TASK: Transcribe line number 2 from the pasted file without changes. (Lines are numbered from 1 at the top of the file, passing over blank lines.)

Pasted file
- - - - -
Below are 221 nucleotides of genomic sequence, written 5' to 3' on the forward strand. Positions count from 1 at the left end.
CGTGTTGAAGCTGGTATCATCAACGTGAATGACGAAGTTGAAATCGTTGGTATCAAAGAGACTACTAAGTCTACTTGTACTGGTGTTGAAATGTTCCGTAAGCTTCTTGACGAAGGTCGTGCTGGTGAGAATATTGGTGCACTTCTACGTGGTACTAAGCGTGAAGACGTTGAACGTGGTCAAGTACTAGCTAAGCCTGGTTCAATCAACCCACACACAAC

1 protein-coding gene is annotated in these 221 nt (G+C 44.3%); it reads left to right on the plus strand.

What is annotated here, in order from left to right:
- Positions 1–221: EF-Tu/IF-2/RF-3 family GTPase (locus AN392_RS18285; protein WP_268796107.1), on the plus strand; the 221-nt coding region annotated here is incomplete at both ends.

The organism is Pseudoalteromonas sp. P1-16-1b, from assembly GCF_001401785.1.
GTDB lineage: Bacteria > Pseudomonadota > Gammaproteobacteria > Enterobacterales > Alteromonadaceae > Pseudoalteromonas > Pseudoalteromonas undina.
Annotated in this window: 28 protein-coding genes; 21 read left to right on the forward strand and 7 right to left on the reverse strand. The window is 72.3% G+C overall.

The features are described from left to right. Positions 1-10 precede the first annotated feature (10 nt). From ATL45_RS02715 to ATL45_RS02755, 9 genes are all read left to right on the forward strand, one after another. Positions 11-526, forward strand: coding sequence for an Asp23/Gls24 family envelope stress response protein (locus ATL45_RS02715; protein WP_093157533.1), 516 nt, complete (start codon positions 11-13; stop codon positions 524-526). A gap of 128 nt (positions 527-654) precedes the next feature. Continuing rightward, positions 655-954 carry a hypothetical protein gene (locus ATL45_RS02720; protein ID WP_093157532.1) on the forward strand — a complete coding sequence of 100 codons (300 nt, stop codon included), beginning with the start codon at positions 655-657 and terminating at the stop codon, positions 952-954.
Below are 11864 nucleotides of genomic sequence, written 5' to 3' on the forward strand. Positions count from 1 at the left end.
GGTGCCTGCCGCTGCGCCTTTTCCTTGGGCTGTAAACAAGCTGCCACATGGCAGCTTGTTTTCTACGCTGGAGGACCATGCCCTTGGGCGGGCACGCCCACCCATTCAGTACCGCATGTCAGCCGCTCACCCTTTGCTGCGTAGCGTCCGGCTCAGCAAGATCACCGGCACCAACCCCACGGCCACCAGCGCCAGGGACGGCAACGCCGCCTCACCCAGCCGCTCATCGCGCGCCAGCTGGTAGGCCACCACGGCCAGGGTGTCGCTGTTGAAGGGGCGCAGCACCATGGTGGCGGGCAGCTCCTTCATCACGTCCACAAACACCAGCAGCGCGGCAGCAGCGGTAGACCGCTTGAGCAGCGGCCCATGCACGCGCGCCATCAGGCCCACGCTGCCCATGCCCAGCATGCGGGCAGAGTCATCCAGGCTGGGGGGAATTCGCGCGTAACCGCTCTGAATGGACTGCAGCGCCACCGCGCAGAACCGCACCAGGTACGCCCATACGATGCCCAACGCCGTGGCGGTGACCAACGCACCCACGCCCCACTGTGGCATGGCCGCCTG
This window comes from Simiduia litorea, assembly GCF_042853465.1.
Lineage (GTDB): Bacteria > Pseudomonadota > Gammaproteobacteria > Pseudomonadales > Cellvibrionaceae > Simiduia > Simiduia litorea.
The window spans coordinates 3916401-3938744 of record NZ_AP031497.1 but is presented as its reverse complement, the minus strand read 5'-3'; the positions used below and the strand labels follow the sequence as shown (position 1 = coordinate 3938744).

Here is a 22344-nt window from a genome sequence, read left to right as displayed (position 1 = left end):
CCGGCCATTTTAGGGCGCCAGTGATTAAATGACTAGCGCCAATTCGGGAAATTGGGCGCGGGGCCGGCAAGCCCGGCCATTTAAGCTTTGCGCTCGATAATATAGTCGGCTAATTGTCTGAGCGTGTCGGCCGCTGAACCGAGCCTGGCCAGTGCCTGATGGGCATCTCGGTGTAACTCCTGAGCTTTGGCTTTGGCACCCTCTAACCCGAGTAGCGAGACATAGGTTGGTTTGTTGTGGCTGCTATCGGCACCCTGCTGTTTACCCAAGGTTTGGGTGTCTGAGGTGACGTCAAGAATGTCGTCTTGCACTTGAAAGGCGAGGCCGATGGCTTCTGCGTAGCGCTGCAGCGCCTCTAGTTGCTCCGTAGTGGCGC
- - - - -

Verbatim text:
CGTGTTGAAGCTGGTATCATCAACGTGAATGACGAAGTTGAAATCGTTGGTATCAAAGAGACTACTAAGTCTACTTGTACTGGTGTTGAAATGTTCCGTAAGCTTCTTGACGAAGGTCGTGCTGGTGAGAATATTGGTGCACTTCTACGTGGTACTAAGCGTGAAGACGTTGAACGTGGTCAAGTACTAGCTAAGCCTGGTTCAATCAACCCACACACAAC